Alexey Plotnikov, Ph.D., international judiciary

Three international volunteers were recently “sentenced to death” by a so-called “court” in the Russia-occupied Donetsk, as we reported in our recent article [1]. Then, we contended that there exists neither a “people’s republic” nor a “supreme court” thereof. This fake “sentence” was “issued” by the Russian occupation “authority”, and it is the sole responsibility of the Russian Federation.

This was validated by the European Court of Human Rights on June 16. It ordered the Russian Federation to avoid the execution of Brahim Saadoun, a Moroccan citizen, and to secure his conventional rights. Therefore, it is clear to the ECtHR that Russia, not the fake “peoples’ republic”, is accountable for the “verdict”. In addition, the ECtHR did not even explore jurisdictional problems, instead citing to its previous findings that Russia controls the occupied Donetsk and terrorists, lcated there [2].

The question is: why at all does Russia need a “court” in Donetsk, which is obviously a sham to an unbiased observer? This question might be posed in a broader sense: why should the Russian government mimic any form of “justice”? Russia has consistently violated the UN Charter and the most fundamental principles of international law. It launched an aggressive war, violated the sovereignty and territorial integrity of neighboring states, blatantly violates the prohibition on genocide, and its military commits war crimes with total impunity from Russian law enforcement institutions. Therefore, it is difficult to speak of a “genuine desire to establish the truth and administer justice”.

This game appears to be a continuation of the “great victory” cargo cult, in which “good prevails against evil”. But good cannot win via power alone. A “moral victory” is required, that must also be acknowledged by the “spectators” of this drama, who represent the global community. The end of the Second World War was marked by two significant trials of German and Japanese war criminals.

The Nuremberg and Tokyo trials were by no means the only ones that occurred. In the Soviet Union, war criminals were tried in Kharkov and Khabarovsk, among other cities. Several “subsequent Nurembergs” to prosecute individual Nazi regime personnel, including doctors, judges, and industrial representatives, were held in Germany [6]. From the perspective of contemporary international criminal law, these procedures were far from ideal, but they played a crucial ideological function in denouncing some conduct as utterly wrong. An “ideal evil” was denounced at Nuremberg.

Using the history of the Second World War for a “ground for its own existence”, utilizing it as a “justification” for external aggression, accusing the victims of aggression of “fascism” and other sins, as if tying them to the absolute evil already condemned at Nuremberg, the Russian authorities are compelled to win not “only on the battlefield”, but “also in courtrooms”.

The game of “red flag over the Reichstag” includes the game of “criminal condemnation”. This is required not just to criticize “absolute evil”, but also to cover up their own sins. If “absolute good triumphs over absolute evil” and this is “shown in court”, then “all crimes were committed by that absolute evil”, whilst the very questioning of the crimes perpetrated by “absolute good in the struggle against absolute” evil is itself “a crime”.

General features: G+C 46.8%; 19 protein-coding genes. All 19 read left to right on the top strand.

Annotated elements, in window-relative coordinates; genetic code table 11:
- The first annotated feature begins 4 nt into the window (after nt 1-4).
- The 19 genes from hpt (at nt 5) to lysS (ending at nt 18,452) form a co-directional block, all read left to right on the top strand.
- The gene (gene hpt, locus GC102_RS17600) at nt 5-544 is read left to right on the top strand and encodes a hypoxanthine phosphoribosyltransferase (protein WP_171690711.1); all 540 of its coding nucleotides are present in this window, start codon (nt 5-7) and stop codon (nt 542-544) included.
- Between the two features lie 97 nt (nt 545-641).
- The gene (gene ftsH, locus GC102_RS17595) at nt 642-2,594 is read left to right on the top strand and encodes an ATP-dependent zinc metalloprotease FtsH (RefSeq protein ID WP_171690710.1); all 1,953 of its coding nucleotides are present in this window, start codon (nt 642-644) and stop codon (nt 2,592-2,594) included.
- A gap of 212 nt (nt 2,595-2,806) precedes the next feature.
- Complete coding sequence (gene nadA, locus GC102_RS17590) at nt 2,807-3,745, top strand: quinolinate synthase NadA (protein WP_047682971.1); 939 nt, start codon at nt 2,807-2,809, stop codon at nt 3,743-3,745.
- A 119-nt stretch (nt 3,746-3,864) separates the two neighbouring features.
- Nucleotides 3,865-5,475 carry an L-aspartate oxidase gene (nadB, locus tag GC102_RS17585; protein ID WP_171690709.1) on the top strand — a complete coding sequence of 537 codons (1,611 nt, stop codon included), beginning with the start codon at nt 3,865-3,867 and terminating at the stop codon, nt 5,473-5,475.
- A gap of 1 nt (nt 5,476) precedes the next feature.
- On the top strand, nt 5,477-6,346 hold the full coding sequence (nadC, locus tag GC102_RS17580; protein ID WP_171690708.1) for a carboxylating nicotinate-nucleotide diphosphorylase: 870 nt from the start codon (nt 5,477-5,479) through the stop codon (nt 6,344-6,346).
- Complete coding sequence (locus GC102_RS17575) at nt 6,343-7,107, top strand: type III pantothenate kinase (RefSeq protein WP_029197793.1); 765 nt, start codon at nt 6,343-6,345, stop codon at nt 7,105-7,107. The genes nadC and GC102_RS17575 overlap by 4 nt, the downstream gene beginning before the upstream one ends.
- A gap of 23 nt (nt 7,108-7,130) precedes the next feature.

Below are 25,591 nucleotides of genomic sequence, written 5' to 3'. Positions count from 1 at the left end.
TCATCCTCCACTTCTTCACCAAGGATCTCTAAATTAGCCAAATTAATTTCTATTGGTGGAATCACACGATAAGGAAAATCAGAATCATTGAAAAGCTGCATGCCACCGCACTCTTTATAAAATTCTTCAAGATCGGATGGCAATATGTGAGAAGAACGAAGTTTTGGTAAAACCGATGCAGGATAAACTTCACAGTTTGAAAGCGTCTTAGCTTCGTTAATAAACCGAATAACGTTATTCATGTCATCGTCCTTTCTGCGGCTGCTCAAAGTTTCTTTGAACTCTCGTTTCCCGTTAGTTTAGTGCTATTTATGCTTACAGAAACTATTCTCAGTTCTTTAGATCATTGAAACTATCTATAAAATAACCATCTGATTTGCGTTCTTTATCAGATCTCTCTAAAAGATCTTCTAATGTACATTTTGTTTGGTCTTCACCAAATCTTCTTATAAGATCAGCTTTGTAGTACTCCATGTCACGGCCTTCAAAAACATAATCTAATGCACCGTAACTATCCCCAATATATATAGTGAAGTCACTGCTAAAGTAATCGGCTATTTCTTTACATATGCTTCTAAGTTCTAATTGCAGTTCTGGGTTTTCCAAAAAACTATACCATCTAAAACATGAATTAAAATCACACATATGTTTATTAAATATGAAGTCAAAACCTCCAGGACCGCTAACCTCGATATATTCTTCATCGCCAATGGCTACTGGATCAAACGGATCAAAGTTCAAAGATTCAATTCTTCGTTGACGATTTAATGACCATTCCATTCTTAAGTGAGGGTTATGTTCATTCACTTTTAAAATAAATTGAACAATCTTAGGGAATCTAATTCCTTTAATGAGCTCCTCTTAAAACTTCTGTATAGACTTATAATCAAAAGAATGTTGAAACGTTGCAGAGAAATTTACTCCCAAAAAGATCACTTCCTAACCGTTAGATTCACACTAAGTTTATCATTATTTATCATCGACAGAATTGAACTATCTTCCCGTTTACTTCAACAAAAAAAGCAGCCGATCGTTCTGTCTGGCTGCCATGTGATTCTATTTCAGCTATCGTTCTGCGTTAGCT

True, the “imitation of Nuremberg” in the contemporary Russian Federation is as horrible as the “imitation of triumph” in World War II, and for essentially the same reasons. One cannot wage a “just and successful war against absolute evil” if absolute evil does not exist on the other side. It is hard to assume the “mantle of leader of the civilized world” if this civilized world not only opposes your war, but also supports your adversary.

There can be no “moral victory” if war is originally aggressive and predatory rather than sacred and defensive. Neither can a “precious victory” be “sanctified by a significant adversity”. As with all Russian imitations, attempts to organize such a “procedure” are guaranteed to fail. Let’s examine only the most obvious Russian efforts to “establish international justice” in this conflict.

The so-called “White Book of Crimes”, which was published in 2015 with the participation of the Investigative Committee of the Russian Federation in order, as stated in the annotation to it, “to carefully record all crimes, committed by nationalist battalions and the Armed Forces of Ukraine, evidence of human rights violations in Ukraine” [7], appears to be the first notable Russian initiative that could be related to “international justice”.

Supposedly “neutral human rights organizations”, such as the “The Foundation for the Study of Democracy”, were utilized extensively in the “international promotion of this publication”. Behind the neutral name lies a Russian organization intimately affiliated with “Rossotrudnichestvo”, also known as the “Federal Agency for the Commonwealth of Independent States, Compatriots Living Abroad, and International Humanitarian Cooperation”. Russian fake claims against Ukrainian law enforcement institutions were advanced at the OSCE level with the aid of this group [8].

Russian attempts to utilize the collected material for something with the word “tribunal” in the title began as early as 2014, when Russian media reported that an “international tribunal” had condemned, among others, Ukrainian President and U.S. President Barack Obama, the Secretary General of NATO, and the President of the European Commission for the “war against the people of Donbas” and that the “findings” of this “tribunal” be “transmitted to the United Nations, the European Union, and the International Criminal Court”.

True, it became immediately apparent that it concerned the so-called “Russell tribunal”, which was neither a “tribunal” nor anyhow related to the philosopher Bertrand Russell. The “tribunal” consisted essentially of a single minor Italian politician, and its “decisions” had no more authority than the delusions of a city lunatic. In 2020, ARC wrote about this story’s humiliating and amusing conclusion [9].